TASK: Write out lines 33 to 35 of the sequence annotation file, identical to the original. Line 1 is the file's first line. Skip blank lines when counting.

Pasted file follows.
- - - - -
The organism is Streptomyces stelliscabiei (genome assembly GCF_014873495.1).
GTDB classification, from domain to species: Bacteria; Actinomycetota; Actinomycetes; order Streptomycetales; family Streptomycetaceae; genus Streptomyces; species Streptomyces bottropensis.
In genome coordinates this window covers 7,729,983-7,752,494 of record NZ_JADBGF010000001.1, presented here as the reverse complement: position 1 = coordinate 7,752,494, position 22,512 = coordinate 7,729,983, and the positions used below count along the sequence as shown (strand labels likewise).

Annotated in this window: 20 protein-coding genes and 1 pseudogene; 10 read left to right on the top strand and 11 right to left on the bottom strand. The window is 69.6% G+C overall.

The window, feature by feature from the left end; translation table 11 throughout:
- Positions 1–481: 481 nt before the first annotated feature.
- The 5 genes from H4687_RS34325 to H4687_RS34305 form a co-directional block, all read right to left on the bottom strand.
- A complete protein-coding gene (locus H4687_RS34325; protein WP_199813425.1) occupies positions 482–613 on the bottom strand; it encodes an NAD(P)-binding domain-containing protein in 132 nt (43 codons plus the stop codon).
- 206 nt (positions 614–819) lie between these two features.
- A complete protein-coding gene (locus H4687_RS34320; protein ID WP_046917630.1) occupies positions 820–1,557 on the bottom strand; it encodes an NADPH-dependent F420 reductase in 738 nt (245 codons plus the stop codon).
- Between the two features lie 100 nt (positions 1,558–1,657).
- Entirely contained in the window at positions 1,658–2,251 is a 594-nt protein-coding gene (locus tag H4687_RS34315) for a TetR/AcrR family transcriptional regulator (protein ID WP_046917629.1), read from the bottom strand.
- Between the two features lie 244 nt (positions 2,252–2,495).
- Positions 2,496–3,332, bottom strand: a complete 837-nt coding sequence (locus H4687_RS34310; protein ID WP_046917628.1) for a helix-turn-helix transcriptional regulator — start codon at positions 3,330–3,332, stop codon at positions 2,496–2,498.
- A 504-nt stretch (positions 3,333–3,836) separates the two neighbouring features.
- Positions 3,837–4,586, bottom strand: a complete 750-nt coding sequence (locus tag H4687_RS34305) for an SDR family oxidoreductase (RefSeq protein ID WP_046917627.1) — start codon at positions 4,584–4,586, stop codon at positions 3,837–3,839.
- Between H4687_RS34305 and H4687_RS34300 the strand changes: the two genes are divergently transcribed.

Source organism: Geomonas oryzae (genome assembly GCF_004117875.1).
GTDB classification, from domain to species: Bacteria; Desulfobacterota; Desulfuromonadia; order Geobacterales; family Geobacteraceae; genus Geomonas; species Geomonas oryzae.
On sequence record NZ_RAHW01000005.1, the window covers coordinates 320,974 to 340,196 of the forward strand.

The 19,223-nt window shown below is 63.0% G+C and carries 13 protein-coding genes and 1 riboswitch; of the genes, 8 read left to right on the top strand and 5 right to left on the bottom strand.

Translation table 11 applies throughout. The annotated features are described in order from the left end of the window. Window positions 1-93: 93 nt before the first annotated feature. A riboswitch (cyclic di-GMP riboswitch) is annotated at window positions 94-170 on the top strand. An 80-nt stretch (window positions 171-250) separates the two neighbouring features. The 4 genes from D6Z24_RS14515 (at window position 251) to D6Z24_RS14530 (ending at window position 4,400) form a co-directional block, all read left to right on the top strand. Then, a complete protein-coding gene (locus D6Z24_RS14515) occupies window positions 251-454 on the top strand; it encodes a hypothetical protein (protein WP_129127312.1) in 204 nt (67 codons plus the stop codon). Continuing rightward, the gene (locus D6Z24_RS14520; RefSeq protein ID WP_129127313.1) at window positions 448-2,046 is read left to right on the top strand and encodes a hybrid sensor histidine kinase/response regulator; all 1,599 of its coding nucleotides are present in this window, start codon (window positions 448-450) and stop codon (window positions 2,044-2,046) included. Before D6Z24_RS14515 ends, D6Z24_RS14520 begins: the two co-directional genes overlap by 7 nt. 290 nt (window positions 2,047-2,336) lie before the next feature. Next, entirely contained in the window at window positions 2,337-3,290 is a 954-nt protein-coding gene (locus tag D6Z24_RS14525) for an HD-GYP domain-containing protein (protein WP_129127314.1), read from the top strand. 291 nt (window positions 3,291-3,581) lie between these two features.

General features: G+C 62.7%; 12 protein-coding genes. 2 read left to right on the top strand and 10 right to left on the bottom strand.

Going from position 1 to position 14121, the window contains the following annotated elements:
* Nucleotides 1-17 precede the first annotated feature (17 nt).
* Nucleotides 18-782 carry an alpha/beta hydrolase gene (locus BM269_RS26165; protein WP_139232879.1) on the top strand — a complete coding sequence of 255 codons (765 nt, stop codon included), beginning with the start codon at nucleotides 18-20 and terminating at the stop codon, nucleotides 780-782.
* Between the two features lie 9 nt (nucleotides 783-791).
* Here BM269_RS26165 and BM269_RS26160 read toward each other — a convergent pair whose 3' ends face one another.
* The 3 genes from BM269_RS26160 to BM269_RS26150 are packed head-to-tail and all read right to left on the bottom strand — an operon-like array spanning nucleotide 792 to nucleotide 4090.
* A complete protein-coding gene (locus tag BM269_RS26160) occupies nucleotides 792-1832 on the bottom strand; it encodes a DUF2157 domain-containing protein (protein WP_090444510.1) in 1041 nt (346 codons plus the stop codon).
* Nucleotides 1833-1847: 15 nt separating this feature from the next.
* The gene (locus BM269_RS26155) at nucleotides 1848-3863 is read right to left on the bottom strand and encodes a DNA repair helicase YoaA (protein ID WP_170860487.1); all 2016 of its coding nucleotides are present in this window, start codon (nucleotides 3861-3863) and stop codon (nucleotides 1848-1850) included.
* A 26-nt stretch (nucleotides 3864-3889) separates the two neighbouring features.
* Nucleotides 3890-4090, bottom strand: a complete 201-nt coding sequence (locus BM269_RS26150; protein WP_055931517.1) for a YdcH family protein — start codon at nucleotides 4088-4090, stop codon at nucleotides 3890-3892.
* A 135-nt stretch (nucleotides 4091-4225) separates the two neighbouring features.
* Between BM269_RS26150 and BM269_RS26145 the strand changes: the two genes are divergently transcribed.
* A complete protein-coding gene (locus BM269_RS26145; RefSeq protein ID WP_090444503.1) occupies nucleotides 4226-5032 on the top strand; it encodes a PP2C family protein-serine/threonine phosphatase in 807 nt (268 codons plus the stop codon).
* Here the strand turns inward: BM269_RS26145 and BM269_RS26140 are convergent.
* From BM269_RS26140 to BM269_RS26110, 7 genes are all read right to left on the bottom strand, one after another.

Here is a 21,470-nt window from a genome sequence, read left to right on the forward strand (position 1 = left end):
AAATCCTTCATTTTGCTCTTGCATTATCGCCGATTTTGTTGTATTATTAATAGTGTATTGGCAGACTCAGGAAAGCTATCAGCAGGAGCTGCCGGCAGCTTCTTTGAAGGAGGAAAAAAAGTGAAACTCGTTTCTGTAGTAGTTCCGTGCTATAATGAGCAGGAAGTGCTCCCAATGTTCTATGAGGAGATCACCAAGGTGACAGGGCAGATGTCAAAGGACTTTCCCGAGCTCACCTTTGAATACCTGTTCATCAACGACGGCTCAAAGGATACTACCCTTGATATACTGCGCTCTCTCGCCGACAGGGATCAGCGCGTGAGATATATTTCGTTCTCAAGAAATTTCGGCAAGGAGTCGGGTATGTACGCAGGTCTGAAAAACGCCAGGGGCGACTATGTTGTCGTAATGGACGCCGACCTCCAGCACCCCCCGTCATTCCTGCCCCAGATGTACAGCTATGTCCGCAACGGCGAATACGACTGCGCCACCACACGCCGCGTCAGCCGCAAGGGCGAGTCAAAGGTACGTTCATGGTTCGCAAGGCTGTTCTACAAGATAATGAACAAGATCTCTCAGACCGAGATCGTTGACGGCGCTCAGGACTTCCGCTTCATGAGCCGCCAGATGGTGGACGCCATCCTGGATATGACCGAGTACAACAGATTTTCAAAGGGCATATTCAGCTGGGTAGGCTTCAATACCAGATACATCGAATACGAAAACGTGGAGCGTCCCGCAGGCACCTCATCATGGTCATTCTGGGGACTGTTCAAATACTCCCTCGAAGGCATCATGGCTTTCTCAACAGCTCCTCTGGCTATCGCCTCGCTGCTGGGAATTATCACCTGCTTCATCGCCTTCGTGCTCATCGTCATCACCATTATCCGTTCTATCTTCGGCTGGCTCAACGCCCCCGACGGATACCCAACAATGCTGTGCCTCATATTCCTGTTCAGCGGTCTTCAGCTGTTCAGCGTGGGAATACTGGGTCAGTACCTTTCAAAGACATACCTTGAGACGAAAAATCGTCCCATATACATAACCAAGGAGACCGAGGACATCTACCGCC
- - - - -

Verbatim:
* A 26-nt stretch (nucleotides 3864-3889) separates the two neighbouring features.
* Nucleotides 3890-4090, bottom strand: a complete 201-nt coding sequence (locus BM269_RS26150; protein WP_055931517.1) for a YdcH family protein — start codon at nucleotides 4088-4090, stop codon at nucleotides 3890-3892.
* A 135-nt stretch (nucleotides 4091-4225) separates the two neighbouring features.